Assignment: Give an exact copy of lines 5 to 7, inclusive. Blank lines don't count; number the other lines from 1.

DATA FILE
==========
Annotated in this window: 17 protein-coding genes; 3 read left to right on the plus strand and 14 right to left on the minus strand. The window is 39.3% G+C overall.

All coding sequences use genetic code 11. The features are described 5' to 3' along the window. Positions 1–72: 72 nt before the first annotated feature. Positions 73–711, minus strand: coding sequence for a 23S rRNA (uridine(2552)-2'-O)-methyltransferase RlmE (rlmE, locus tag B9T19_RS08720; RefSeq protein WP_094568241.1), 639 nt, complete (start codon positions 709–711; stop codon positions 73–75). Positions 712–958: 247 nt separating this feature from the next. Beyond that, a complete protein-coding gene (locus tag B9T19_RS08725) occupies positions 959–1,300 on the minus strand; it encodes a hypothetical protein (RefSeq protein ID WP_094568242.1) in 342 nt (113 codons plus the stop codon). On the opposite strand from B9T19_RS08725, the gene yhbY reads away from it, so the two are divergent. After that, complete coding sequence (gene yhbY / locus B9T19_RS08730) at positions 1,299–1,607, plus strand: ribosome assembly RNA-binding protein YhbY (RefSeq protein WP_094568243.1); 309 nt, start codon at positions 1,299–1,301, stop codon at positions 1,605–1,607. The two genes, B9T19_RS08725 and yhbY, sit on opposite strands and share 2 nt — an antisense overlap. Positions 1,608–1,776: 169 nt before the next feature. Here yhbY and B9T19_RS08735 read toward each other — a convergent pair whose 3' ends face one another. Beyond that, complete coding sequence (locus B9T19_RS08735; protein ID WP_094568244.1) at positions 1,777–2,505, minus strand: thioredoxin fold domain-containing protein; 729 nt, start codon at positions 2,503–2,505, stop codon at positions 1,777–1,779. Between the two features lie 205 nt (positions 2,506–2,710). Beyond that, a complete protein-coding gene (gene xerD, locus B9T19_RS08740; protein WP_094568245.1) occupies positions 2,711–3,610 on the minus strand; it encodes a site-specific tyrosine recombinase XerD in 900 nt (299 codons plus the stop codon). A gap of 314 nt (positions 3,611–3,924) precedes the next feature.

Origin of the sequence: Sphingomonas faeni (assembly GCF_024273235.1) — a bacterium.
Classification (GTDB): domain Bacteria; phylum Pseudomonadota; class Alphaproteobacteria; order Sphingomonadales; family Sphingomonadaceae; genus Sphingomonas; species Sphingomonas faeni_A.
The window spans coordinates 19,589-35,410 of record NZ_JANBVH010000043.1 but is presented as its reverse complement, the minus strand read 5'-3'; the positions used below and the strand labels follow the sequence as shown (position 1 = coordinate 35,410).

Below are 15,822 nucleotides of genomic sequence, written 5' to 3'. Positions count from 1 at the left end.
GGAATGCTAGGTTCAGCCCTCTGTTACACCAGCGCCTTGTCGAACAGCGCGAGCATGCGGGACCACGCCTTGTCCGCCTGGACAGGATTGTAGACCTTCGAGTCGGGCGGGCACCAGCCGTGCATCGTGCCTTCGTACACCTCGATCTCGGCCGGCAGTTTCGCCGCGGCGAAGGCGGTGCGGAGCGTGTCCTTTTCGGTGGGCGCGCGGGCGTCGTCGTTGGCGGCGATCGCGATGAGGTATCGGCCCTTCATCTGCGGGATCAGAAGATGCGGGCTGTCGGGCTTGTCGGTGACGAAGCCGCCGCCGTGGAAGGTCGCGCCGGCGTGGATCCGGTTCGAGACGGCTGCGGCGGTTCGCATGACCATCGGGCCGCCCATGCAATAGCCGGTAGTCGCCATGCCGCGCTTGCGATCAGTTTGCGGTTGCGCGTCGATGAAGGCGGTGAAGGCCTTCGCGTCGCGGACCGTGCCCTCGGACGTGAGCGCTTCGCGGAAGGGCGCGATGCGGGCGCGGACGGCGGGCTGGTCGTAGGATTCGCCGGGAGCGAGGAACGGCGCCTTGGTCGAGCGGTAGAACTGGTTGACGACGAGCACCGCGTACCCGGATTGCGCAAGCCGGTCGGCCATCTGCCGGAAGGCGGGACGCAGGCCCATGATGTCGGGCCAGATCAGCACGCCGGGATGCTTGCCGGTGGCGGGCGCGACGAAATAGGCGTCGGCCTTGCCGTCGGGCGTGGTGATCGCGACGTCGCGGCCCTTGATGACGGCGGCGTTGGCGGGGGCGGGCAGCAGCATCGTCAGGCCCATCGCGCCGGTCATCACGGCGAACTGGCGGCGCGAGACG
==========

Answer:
The window spans coordinates 19,589-35,410 of record NZ_JANBVH010000043.1 but is presented as its reverse complement, the minus strand read 5'-3'; the positions used below and the strand labels follow the sequence as shown (position 1 = coordinate 35,410).

Below are 15,822 nucleotides of genomic sequence, written 5' to 3'. Positions count from 1 at the left end.
GGAATGCTAGGTTCAGCCCTCTGTTACACCAGCGCCTTGTCGAACAGCGCGAGCATGCGGGACCACGCCTTGTCCGCCTGGACAGGATTGTAGACCTTCGAGTCGGGCGGGCACCAGCCGTGCATCGTGCCTTCGTACACCTCGATCTCGGCCGGCAGTTTCGCCGCGGCGAAGGCGGTGCGGAGCGTGTCCTTTTCGGTGGGCGCGCGGGCGTCGTCGTTGGCGGCGATCGCGATGAGGTATCGGCCCTTCATCTGCGGGATCAGAAGATGCGGGCTGTCGGGCTTGTCGGTGACGAAGCCGCCGCCGTGGAAGGTCGCGCCGGCGTGGATCCGGTTCGAGACGGCTGCGGCGGTTCGCATGACCATCGGGCCGCCCATGCAATAGCCGGTAGTCGCCATGCCGCGCTTGCGATCAGTTTGCGGTTGCGCGTCGATGAAGGCGGTGAAGGCCTTCGCGTCGCGGACCGTGCCCTCGGACGTGAGCGCTTCGCGGAAGGGCGCGATGCGGGCGCGGACGGCGGGCTGGTCGTAGGATTCGCCGGGAGCGAGGAACGGCGCCTTGGTCGAGCGGTAGAACTGGTTGACGACGAGCACCGCGTACCCGGATTGCGCAAGCCGGTCGGCCATCTGCCGGAAGGCGGGACGCAGGCCCATGATGTCGGGCCAGATCAGCACGCCGGGATGCTTGCCGGTGGCGGGCGCGACGAAATAGGCGTCGGCCTTGCCGTCGGGCGTGGTGATCGCGACGTCGCGGCCCTTGATGACGGCGGCGTTGGCGGGGGCGGGCAGCAGCATCGTCAGGCCCATCGCGCCGGTCATCACGGCGAACTGGCGGCGCGAGACG